What Data Does INRIX TPEG Provide?
Types of Data
The TPEG Service provides the following types of data:
- TFP — Traffic Flow and Prediction, which refers to the state of traffic at various locations, both in the present moment and predictions for the future.
- TEC — Traffic Event Compact, which refers to incidents that may affect traffic.
- PKI — Parking information.
The TPEG standard also includes fuel information (FPI) and weather information (WEA), but these are not currently served by INRIX.
Traffic Flow and Prediction data describes how traffic is flowing at the current time, as well as what is predicted for the near future.
How Locations Are Specified
Locations are primarily specified through TMCs, which are a standard way of specifying road segments. However, not all roads are included in the TMC tables, and for many TMCs, it is useful to divide them into smaller segments. Therefore, in addition to TMCs, the TPEG service uses:
- Sub-TMCs, which are segments within a TMC.
- Off-TMCs, which are road segments that are not included in standard TMC tables.
By using sub-TMCs, the TPEG service is able to provide traffic information at higher resolution. The resolution is specified at either 10m or 100m sections of road. Examples of off-TMCs include:
- Rural roads
- New roads, which have not yet been added to the tables
- Road segments, such as highway on-ramps, that are too small to be included in TMC tables
For off-TMCs, location is specified by AGORA-C (DLR-1). AGORA-C specifies a method for dynamic encoding and decoding of location references into any map, without requiring predefined location codes or lookup tables. AGORA-C provides latitude and longitude data for roads, along with direction.
Level of Service
Traffic flow is described with a Level of Service (LOS) value. This is usually the most important piece of traffic information, since it tells users how fast traffic is moving on a given piece of road. Often LOS values are translated into colors (for example, green for free-flowing, yellow for slow-moving, and red for stop-and-go) and overlayed onto maps. The LOS value is determined by comparing the speed on a TMC (either current or predicted) with the reference speed, which is typically the speed limit. The speed is divided by the reference speed, and then the LOS value is determined from the value as a percentage. For example, if a TMC has a reference speed of 60 miles per hour, but the speed on the road is measured at 20 miles per hour, then the speed would be 33% of reference speed, which would typically correspond to an LOS value of 5. See the Level of Service glossary entry for sample Level of Service values, meanings, and colors you could use in your user interface.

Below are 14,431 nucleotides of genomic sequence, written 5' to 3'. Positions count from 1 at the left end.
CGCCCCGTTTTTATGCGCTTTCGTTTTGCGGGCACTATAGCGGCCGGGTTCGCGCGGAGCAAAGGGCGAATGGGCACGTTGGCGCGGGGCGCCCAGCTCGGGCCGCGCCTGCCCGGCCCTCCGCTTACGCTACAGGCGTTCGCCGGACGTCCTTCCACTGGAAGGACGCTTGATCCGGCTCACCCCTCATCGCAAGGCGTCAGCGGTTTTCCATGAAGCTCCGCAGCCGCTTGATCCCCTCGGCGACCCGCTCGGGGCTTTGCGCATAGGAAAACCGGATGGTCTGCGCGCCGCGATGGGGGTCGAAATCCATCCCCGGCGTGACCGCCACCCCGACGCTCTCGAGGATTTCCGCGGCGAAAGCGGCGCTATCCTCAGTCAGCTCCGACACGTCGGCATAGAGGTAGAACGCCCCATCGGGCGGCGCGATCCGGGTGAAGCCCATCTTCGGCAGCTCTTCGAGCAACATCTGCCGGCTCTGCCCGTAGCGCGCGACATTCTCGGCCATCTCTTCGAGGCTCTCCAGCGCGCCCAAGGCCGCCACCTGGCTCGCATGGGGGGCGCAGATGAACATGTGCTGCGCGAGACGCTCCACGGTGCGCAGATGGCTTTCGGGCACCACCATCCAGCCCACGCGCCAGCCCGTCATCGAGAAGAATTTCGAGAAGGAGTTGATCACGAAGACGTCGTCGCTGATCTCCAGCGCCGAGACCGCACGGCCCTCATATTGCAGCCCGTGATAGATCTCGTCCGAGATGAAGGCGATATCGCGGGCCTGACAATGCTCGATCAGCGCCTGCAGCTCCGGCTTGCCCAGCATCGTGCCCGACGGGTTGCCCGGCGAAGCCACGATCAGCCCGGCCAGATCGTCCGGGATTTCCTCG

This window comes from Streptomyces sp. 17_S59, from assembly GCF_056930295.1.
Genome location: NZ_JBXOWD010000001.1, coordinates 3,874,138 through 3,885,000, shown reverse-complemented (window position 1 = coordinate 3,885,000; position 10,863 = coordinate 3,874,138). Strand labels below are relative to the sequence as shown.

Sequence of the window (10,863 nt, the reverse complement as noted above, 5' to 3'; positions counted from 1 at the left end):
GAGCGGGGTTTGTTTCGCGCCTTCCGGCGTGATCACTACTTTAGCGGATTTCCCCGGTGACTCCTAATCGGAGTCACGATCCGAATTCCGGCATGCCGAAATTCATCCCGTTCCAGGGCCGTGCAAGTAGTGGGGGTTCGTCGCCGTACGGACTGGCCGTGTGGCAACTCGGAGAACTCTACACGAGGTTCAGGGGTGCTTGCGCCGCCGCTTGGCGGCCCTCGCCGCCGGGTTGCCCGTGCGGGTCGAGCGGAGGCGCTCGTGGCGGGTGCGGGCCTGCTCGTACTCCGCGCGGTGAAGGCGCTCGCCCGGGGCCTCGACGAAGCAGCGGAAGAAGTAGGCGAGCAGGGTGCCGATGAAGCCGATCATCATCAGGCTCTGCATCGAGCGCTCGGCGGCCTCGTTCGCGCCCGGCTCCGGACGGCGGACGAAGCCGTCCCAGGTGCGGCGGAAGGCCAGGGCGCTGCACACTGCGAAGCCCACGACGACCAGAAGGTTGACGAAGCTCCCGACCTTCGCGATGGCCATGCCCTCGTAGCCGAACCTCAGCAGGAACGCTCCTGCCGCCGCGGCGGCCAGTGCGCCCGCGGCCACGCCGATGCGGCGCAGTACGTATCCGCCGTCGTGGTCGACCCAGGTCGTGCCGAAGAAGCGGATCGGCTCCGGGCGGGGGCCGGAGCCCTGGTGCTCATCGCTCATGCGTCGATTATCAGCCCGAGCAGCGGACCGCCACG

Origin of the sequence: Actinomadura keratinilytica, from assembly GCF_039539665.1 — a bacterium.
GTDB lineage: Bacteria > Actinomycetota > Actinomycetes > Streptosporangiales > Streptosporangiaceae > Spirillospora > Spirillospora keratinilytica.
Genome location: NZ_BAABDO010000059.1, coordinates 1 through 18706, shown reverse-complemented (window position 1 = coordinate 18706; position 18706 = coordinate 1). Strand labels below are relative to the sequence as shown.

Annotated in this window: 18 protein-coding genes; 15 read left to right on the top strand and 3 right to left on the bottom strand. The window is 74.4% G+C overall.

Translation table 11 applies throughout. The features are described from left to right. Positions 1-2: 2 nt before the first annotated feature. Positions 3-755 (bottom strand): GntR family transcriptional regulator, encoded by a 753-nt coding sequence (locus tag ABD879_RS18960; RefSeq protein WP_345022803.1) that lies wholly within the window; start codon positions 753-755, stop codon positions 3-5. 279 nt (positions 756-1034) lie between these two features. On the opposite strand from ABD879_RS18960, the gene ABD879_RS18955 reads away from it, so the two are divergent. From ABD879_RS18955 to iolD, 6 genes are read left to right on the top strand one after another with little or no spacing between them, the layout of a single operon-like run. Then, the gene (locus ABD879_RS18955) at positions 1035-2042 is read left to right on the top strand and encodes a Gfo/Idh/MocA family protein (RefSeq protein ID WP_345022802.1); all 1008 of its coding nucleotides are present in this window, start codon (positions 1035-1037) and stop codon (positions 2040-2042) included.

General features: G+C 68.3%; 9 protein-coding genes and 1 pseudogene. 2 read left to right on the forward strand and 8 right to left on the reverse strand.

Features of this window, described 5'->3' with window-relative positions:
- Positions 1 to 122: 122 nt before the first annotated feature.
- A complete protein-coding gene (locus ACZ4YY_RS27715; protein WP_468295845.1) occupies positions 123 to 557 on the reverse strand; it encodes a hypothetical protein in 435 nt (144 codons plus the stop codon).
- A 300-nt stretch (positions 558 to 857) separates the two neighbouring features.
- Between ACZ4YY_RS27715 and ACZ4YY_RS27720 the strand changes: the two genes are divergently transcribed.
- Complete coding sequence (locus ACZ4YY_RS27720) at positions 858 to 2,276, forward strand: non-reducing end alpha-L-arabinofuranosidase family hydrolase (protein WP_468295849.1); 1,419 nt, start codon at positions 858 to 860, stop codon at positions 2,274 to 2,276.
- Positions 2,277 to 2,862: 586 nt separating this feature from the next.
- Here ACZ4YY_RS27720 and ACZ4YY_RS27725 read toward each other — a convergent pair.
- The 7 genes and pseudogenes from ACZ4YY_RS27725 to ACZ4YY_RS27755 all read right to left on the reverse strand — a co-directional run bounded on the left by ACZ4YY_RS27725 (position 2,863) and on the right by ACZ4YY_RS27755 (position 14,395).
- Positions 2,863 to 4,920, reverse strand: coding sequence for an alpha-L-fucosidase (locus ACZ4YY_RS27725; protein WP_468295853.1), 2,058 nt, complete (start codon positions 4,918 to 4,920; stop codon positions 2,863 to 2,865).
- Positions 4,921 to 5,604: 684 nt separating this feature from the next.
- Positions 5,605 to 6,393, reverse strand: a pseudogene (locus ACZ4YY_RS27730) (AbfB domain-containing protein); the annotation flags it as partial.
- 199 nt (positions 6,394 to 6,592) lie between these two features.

INRIX uses location referencing to reduce the amount of data returned by only sending changes to the Level of Service (LOS) within a linear. In order to minimize the amount of data transmitted, TFP data for a linear is sent using the following information:
- Starting TMC
- The LOS (Level of Service) for that TMC
- The number of TMCs for which that LOS applies
If the next TMC in the series has a different LOS value, then the pattern is repeated, where the TMC with the new value is the starting TMC, followed by its LOS value and the number of TMCs that have the same value. Since LOS’s are often the same for contiguous TMCs, this is a very efficient way to package the data. The following example shows TMCs in a linear:
In this example, there are three TMC segments with LOS 1, followed by two with LOS 3, followed by three with LOS 7. So the TPEG data would take the form:
- TMC108-04247, LOS 1, 3
- TMC108-09943, LOS 3, 2
- TMC108-12519, LOS 6, 3
Note: This technique is only used for one direction at a time.
Note: Sub-TMCs are handled in a very similar way, except that instead of TMCs in a linear, it works with sub-TMCs in a TMC.
For traffic flow prediction, TFP data is grouped into time slices. For example, all of the TFP data for the current traffic situation is grouped together, and there can be another similar grouping for data predicted for 15 minutes into the future, and another for data predicted for 30 minutes into the future. Note: INRIX TPEG Connect provides traffic prediction, even though it is not part of the TISA TPEG standard.
Traffic incidents are included in the TPEG data if they are relevant to the vehicle’s position, route, or destination. Information about the event includes:
- A code for the type of incident
- The length of road that is affected
- Traffic speed at the incident
- Estimated delay
- Location of the TMC that contains the incident
- Incident location within the TMC as an offset
- Direction information
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